I remember the very first time I tried wings.  It the summer before my senior year of high school.  I was taking classes at the nearby university and some friends suggested that we get hot wings.  Any hot food always catches my attention immediately, so we went to the “Strip” and stuffed ourselves with spicy, deep fried goodness.  I remember the resin covered tables cracking from the constant insult of grease.  This was a time when your choices were simply mild, hot or “x-treme” with a side of curly fries.  Now it is a dish that occupies its own category of stand alone eateries, offering a endless array of flavors and preparation styles.  I have seen it served everywhere from back yard barbecues to an occasional appearance atop white table cloths.

Despite your choice of wing sauce, there are two primary ways to prepare the wings them: smoked or fried.  Frying allows the sauce to be the highlight of the dish, the protein and fat of the chicken act as a vehicle for the sauce and add depth of flavor in the background. Here in the South, we have a tradition of high esteem for a good sauce as many barbecue restaurants provide stacks of white bread to soak up the remaining goodness.  Smoking, however, brings the flavor of the chicken in concert with the sauce.  Preparation of the wings prior to cooking and smoking method have to be planned to compliment the sauce.

Smoked Saki marinated wings finished with sesame seeds are as good as an appetizer for your garden party as they are a highlight on game day.



4 tablespoon dry mustard
1 bottle sake
1 cup mirin
1⁄2 cup Japanese soy sauce
8 tablespoons sesame oil
10 garlic cloves, finely chopped
4 tablespoon finely chopped ginger
1/4 cup tablespoons finely chopped scallions, white and green portions
1/4 cup granulated sugar
2 teaspoons finely ground fresh black pepper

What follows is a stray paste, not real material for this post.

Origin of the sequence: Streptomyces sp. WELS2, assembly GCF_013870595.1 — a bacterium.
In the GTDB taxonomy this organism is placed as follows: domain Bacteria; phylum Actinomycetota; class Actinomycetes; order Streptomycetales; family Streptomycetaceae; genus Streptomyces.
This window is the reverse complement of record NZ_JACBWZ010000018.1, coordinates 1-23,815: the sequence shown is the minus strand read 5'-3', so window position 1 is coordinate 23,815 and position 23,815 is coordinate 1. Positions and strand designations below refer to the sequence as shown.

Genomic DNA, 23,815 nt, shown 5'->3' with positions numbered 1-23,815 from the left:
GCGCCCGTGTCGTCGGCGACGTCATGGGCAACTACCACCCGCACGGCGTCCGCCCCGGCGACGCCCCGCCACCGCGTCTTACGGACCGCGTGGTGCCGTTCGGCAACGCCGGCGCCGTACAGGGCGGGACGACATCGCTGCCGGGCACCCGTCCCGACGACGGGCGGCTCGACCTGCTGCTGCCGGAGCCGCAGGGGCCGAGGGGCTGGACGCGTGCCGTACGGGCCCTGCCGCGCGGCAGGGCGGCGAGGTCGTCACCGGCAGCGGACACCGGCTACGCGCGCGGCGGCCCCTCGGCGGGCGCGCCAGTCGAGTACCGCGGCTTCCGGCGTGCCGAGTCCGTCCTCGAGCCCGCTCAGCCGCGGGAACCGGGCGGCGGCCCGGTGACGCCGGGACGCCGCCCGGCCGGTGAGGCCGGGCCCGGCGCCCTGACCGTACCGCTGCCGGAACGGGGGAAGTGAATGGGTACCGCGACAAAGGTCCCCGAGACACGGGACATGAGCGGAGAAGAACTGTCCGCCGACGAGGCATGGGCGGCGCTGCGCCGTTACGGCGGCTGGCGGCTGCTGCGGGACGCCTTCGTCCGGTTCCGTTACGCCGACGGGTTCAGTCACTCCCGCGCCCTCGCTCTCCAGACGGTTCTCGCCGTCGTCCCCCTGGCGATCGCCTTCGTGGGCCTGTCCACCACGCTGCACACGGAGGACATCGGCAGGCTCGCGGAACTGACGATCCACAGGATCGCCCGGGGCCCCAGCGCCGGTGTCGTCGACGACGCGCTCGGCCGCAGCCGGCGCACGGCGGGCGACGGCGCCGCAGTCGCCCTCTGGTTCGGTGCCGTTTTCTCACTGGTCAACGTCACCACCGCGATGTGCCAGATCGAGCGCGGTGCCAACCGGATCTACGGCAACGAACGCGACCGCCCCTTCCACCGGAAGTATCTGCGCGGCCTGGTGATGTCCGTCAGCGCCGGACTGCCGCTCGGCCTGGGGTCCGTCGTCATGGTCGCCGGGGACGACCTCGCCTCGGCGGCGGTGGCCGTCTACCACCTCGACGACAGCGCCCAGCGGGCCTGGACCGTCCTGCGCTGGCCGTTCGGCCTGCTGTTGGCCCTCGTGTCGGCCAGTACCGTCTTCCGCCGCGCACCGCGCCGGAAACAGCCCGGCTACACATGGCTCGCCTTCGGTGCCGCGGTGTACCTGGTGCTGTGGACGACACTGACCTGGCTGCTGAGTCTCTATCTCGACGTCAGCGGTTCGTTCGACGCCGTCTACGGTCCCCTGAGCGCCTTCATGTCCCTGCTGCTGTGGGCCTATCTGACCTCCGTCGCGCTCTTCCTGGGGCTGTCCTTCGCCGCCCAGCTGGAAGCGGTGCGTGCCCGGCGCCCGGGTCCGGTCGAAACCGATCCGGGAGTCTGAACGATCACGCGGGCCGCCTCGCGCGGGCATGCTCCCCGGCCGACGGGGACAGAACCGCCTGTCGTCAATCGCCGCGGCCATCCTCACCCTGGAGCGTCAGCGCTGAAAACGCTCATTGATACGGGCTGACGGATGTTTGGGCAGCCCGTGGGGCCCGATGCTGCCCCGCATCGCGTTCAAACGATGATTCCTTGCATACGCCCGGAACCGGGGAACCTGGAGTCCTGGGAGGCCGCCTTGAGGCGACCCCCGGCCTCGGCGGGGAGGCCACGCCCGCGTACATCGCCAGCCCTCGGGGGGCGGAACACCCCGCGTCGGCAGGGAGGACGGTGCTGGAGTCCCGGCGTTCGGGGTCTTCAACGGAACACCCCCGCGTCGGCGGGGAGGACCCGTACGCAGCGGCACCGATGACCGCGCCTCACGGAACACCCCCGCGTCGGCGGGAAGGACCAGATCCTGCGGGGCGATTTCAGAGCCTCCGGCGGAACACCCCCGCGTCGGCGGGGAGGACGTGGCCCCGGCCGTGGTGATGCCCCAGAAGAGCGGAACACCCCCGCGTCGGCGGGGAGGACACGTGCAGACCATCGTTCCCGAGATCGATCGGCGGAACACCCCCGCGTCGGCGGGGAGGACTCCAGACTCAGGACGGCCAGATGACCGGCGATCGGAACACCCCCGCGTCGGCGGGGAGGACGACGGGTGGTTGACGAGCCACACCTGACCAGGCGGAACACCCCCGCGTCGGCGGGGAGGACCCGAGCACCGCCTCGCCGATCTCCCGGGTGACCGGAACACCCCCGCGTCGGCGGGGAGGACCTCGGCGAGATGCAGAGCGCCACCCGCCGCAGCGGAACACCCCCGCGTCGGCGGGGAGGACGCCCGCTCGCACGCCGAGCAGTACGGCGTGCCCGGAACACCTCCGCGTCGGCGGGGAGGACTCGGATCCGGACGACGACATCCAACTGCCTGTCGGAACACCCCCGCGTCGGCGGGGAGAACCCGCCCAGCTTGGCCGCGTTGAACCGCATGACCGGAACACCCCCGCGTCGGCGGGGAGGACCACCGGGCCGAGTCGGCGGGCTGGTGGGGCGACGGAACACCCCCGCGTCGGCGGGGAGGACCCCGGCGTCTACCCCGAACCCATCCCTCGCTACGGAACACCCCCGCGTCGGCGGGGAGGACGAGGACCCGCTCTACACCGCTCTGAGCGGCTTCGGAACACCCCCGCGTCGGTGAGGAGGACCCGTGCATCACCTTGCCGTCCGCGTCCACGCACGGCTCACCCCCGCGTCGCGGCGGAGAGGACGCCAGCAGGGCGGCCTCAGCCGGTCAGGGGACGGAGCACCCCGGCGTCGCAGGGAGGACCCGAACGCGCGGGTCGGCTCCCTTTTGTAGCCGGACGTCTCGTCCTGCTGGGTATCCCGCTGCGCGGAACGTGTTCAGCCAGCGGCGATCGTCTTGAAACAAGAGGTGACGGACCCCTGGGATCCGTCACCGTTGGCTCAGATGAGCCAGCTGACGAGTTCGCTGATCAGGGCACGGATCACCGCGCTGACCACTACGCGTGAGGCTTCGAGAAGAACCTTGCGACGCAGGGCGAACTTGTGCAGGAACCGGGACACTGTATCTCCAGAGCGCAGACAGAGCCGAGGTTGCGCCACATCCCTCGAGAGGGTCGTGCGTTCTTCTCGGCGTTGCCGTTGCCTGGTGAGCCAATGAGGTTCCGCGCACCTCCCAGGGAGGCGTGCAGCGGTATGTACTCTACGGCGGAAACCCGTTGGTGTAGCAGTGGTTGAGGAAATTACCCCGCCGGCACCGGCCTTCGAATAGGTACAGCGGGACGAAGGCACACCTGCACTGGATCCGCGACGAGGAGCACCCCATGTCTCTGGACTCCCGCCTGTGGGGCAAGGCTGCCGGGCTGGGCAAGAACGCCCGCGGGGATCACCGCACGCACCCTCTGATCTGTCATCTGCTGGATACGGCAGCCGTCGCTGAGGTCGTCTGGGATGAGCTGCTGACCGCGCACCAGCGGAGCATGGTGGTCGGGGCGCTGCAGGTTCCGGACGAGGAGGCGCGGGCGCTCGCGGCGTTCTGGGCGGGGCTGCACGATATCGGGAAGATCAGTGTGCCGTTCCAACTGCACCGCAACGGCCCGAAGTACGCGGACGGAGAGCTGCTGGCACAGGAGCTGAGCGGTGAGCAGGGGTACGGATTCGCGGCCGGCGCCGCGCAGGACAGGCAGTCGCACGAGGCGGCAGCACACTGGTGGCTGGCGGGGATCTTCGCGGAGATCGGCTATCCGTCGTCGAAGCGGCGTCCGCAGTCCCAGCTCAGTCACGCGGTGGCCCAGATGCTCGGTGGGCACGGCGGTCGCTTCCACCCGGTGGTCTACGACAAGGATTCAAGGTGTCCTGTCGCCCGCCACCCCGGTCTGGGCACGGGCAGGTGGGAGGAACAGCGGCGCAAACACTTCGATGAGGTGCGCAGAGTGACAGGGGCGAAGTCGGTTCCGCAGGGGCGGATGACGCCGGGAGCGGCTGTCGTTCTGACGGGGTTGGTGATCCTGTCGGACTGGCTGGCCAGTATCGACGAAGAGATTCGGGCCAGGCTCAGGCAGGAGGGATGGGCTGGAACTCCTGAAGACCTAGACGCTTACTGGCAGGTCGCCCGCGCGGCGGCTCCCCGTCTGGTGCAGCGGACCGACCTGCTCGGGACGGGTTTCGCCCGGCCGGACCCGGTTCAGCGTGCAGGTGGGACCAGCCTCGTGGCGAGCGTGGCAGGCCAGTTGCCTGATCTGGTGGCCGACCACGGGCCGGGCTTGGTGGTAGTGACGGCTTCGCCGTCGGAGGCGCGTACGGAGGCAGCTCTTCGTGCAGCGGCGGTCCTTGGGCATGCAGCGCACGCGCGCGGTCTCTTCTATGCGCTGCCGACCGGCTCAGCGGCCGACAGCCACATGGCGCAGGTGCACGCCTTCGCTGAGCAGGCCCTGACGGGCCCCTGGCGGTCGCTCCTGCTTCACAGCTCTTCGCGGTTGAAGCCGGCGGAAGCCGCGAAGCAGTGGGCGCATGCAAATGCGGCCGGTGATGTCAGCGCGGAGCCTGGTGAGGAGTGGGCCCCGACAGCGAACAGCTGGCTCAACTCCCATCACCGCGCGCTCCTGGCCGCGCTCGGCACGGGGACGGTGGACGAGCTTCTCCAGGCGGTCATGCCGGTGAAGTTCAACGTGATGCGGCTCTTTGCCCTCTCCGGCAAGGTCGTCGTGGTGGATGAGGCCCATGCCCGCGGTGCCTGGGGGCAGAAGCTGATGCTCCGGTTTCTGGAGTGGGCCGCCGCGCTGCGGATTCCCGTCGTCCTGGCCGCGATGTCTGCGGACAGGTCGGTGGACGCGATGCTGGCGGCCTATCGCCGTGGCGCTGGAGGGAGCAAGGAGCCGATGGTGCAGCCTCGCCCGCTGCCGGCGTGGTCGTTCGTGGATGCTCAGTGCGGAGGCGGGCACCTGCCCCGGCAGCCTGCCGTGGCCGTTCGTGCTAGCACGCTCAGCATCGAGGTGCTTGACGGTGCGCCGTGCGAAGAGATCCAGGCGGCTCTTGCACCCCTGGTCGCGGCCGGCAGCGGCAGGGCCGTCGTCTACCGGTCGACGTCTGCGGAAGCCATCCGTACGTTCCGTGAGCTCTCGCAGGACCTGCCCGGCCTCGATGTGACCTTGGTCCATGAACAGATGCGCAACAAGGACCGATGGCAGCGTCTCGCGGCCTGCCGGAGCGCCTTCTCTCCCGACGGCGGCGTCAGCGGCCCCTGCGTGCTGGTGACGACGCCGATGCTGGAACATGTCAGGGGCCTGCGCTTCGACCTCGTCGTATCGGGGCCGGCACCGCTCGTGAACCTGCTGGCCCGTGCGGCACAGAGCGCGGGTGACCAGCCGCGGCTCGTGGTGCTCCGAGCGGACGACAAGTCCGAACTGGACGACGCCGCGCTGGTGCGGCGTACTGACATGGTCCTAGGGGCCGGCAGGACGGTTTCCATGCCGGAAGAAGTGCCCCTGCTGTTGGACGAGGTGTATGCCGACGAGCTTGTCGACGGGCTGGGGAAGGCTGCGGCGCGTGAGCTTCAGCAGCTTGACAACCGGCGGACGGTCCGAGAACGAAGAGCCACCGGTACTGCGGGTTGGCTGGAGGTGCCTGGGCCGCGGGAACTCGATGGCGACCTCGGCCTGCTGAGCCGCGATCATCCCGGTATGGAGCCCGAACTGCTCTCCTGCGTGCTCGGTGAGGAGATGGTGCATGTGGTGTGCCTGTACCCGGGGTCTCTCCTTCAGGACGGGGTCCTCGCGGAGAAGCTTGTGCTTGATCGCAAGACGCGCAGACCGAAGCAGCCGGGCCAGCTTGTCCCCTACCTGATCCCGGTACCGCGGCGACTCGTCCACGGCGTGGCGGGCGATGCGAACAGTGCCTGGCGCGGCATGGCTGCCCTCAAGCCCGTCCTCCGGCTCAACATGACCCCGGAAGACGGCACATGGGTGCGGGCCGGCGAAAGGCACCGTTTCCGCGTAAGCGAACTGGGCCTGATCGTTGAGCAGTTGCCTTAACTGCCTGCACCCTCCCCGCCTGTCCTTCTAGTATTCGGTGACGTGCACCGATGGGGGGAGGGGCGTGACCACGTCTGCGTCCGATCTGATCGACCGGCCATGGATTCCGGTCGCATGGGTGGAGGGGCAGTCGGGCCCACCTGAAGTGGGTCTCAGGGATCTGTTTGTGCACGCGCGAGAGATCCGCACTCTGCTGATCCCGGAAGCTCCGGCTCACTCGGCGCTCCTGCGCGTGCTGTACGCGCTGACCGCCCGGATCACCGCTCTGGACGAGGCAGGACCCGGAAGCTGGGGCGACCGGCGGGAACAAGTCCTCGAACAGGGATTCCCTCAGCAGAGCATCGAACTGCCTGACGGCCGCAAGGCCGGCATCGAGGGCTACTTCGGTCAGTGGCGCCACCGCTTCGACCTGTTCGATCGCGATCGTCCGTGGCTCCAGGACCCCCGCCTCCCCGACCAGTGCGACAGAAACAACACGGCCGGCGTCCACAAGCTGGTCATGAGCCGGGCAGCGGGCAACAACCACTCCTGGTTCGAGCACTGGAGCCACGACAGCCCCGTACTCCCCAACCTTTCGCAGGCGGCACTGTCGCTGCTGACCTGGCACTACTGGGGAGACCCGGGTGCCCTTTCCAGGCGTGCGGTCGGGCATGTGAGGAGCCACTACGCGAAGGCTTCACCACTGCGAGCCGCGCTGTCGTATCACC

Generous pinch of crushed hot red pepper flakes

Generous pinch of crushed hot red pepper flakes
1/4 cup rice wine vinegar
1 cup firmly packed dark brown sugar
1/2 cup canola or vegetable oil
4 tablespoons softened butter
1/4 cup mirin
4 teaspoons soy sauce
4 tablespoon finely chopped ginger
4 garlic cloves, finely chopped

1/3 cup kosher salt
1 cup light brown sugar
1/8 cup paprika
1/8 cup onion powder
1/8 cup garlic powder
4 tablespoons cayenne powder
4 tablespoons fresh ground pepper

Sesame seeds
1/4 cup scallions, green portions


Cook it!

1. Combine marinade ingredients and marinate wings for 4-24 hours.

2. Put butter and oil for glaze in a sauce pan and combine over medium heat. Add brown sugar and stir until incorporated. Add other ingredients and simmer on low heat for 10 minutes, stirring occasionally.

3. Prepare smoker for indirect cooking. Heat smoker to 350 degrees. I prefer to place a drip pan in center of the grill with two foil wrapped bricks on either side. I place a second grill on top of this and smoke the wings over the drip pan.

4. Remove wings from marinade and allow to drip off excess marinade. Sprinkle generously with rub. Reserve remaining marinade

5. Place wings on grill and allow to smoke about 15 minutes. Then baste with marinade using a brush and apply more rub. Turn the wings and baste and rub the undersides.

6. Turn again and apply additional rub in ten minutes. Repeat again after 35 total cooking time.

7. Remove from wings from smoker and toss in 2/3 of the glaze.

8. Place wings on hot grill (gas is what I prefer) and cook the glaze onto the wings about one minute per side.

9. Toss in remaining sauce.

10. Garnish.

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